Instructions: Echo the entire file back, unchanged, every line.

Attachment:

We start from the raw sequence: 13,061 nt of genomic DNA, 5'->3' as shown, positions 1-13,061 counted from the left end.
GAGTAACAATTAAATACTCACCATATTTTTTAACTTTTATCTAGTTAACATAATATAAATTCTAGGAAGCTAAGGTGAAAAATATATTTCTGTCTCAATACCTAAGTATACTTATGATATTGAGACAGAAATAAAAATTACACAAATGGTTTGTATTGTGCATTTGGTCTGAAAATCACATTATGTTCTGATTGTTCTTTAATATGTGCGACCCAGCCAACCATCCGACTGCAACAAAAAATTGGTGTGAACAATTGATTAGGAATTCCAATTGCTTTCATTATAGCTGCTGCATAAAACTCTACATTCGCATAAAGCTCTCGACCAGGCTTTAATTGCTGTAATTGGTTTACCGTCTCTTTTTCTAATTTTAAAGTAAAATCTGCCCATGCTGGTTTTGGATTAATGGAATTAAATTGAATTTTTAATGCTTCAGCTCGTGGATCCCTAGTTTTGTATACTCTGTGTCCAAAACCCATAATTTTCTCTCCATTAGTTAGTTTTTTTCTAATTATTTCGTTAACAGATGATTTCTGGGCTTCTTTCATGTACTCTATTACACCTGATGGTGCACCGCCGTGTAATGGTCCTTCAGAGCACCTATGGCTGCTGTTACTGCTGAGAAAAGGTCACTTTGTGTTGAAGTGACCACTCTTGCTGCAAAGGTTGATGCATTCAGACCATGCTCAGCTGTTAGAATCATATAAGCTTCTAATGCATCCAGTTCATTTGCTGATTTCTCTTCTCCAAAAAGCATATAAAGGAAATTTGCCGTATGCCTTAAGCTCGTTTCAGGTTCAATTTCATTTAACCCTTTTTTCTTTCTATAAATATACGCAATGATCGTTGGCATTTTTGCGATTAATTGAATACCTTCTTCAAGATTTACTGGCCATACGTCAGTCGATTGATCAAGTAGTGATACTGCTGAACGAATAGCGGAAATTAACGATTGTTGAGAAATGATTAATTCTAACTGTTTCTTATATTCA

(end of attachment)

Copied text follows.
We start from the raw sequence: 13,061 nt of genomic DNA, 5'->3' as shown, positions 1-13,061 counted from the left end.
GAGTAACAATTAAATACTCACCATATTTTTTAACTTTTATCTAGTTAACATAATATAAATTCTAGGAAGCTAAGGTGAAAAATATATTTCTGTCTCAATACCTAAGTATACTTATGATATTGAGACAGAAATAAAAATTACACAAATGGTTTGTATTGTGCATTTGGTCTGAAAATCACATTATGTTCTGATTGTTCTTTAATATGTGCGACCCAGCCAACCATCCGACTGCAACAAAAAATTGGTGTGAACAATTGATTAGGAATTCCAATTGCTTTCATTATAGCTGCTGCATAAAACTCTACATTCGCATAAAGCTCTCGACCAGGCTTTAATTGCTGTAATTGGTTTACCGTCTCTTTTTCTAATTTTAAAGTAAAATCTGCCCATGCTGGTTTTGGATTAATGGAATTAAATTGAATTTTTAATGCTTCAGCTCGTGGATCCCTAGTTTTGTATACTCTGTGTCCAAAACCCATAATTTTCTCTCCATTAGTTAGTTTTTTTCTAATTATTTCGTTAACAGATGATTTCTGGGCTTCTTTCATGTACTCTATTACACCTGATGGTGCACCGCCGTGTAATGGTCCTTCAGAGCACCTATGGCTGCTGTTACTGCTGAGAAAAGGTCACTTTGTGTTGAAGTGACCACTCTTGCTGCAAAGGTTGATGCATTCAGACCATGCTCAGCTGTTAGAATCATATAAGCTTCTAATGCATCCAGTTCATTTGCTGATTTCTCTTCTCCAAAAAGCATATAAAGGAAATTTGCCGTATGCCTTAAGCTCGTTTCAGGTTCAATTTCATTTAACCCTTTTTTCTTTCTATAAATATACGCAATGATCGTTGGCATTTTTGCGATTAATTGAATACCTTCTTCAAGATTTACTGGCCATACGTCAGTCGATTGATCAAGTAGTGATACTGCTGAACGAATAGCGGAAATTAACGATTGTTGAGAAATGATTAATTCTAACTGTTTCTTATATTCA